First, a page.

• Express the odds of possible outcomes with a consistent denominator (for example, 1 in 100 compared with 5 in 100, rather than 1 in 100 compared with 1 in 20).
  • Offer positive and negative outcomes. For example, provide both the chance of experiencing side effects and of remaining free of side effects.
  • Whenever possible, use absolute numbers—not relative risks. Patients can easily misinterpret statements such as “three times as many people found lowered symptoms with medicine A as compared with medicine B.”
  • Use and explain appropriate visual aids (graphs, charts, pictographs) to help patients understand your explanations.
Try These Conversation Starters When Introducing Numbers
"Here are two graphs with pictograms that compare what can happen if you take this medicine or if you choose not to take the medicine. In 10 years, six women who were not on medicine broke a bone. Only three women on the medicine broke a bone in that 10-year period. So, taking the medicine lowered their chance of breaking a bone by half."
"The red area on this pie chart shows the number of people who developed a blood clot after getting a stent. The blue area shows the number of people who developed a blood clot…."


Offer evidence-based decision aid tools whenever possible

Research has demonstrated that using decision aids in shared decisionmaking with patients has several benefits:8

  • Improves patients' knowledge of their options.
  • Results in patients having more accurate expectations of possible benefits and harms.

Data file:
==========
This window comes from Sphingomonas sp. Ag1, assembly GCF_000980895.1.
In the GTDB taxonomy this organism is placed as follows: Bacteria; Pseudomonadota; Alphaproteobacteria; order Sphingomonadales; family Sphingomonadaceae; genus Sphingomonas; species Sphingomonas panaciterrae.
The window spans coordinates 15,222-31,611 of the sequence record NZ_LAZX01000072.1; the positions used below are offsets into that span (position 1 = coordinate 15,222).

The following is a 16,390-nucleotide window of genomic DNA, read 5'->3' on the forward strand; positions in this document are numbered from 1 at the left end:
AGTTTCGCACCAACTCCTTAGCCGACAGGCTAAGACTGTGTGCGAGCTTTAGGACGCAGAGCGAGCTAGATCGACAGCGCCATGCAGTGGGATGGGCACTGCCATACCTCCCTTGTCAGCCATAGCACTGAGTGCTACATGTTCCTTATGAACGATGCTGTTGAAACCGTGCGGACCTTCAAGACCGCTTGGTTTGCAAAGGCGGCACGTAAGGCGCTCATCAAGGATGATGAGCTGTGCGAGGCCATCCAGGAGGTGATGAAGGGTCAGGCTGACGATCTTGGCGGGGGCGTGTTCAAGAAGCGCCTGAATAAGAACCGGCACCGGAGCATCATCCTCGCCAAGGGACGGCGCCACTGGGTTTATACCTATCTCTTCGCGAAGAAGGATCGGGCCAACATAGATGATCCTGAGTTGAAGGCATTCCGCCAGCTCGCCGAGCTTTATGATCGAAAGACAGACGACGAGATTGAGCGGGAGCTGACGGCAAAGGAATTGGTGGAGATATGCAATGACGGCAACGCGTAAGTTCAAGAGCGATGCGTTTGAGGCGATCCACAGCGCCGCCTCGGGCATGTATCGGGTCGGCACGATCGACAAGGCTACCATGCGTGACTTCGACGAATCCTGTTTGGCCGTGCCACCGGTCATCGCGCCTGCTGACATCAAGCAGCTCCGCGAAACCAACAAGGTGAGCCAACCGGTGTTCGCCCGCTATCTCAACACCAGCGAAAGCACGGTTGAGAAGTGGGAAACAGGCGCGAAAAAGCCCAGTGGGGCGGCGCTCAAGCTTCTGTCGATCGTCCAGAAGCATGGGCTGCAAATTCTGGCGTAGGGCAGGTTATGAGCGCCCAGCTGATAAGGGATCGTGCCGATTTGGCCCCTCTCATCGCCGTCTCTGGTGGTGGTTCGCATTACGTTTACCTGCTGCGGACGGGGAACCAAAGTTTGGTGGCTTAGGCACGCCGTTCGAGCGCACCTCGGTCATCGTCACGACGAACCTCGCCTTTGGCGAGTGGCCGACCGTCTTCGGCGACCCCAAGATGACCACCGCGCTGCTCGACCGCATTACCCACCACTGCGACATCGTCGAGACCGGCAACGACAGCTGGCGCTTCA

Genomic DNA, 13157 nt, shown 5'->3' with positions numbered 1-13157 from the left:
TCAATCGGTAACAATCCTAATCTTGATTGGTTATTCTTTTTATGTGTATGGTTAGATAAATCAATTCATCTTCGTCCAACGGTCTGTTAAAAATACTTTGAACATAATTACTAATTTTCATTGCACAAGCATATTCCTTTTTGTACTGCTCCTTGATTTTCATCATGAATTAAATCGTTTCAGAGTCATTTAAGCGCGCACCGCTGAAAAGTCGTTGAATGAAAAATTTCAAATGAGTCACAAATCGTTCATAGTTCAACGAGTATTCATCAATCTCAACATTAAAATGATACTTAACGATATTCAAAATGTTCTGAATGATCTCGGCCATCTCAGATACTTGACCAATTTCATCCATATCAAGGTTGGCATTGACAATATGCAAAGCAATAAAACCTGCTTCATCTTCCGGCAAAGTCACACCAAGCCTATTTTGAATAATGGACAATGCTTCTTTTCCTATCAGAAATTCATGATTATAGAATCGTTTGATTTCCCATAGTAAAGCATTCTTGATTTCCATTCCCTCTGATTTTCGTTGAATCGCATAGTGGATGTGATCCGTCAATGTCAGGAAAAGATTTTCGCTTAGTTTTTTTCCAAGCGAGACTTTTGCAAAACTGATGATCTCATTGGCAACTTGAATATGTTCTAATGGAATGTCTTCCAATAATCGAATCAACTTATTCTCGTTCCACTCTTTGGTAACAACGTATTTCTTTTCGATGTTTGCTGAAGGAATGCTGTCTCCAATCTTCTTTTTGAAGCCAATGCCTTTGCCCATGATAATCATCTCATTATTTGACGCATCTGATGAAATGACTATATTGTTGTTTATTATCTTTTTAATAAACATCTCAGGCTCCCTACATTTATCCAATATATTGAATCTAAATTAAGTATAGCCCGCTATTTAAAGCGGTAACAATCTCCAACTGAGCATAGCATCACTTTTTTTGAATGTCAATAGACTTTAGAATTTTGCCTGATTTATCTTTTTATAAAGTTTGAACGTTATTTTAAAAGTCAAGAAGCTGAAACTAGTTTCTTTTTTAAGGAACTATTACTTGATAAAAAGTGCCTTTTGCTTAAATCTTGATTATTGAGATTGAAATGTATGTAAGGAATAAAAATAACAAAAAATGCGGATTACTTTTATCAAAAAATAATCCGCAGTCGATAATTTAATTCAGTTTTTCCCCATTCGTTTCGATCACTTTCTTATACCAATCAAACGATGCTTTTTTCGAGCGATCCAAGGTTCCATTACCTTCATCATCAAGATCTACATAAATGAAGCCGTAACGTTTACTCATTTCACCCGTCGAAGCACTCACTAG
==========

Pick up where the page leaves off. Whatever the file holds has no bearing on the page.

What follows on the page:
• Leads to patients making choices that are more consistent with their values.
  • Increases patients' participation in decisionmaking.

Use evidence-based decision aids and other decision resources to facilitate patient decisionmaking. Decision resources can be presented to your patient in advance of the visit, during the visit, or sent home with your patient to review and consider after his or her visit.

Roles for Other Members of the Interdisciplinary Health Care Team

Along with prescribing clinicians, other members of the interdisciplinary health care team may be tasked with helping patients and their caregivers in a shared decisionmaking process. They may provide decision tools and resources to help facilitate patient decisionmaking.

Try These Conversation Starters When Introducing Decision Aids
"These tools have been designed to help you understand your options in more detail."
"I have some booklets I want to give you that have information about your condition and the treatment options. They will be able to help you in your decisionmaking process."
"This online tool offers a handout as well as a video. The video highlights the pros and cons of each treatment option. Let's discuss your options and go over the benefits and risks at our next visit."
"These online resources provide information to patients about the importance of exploring your treatment options. They compare the benefits and risks of each and offer information on options that you may want to discuss at your next visit."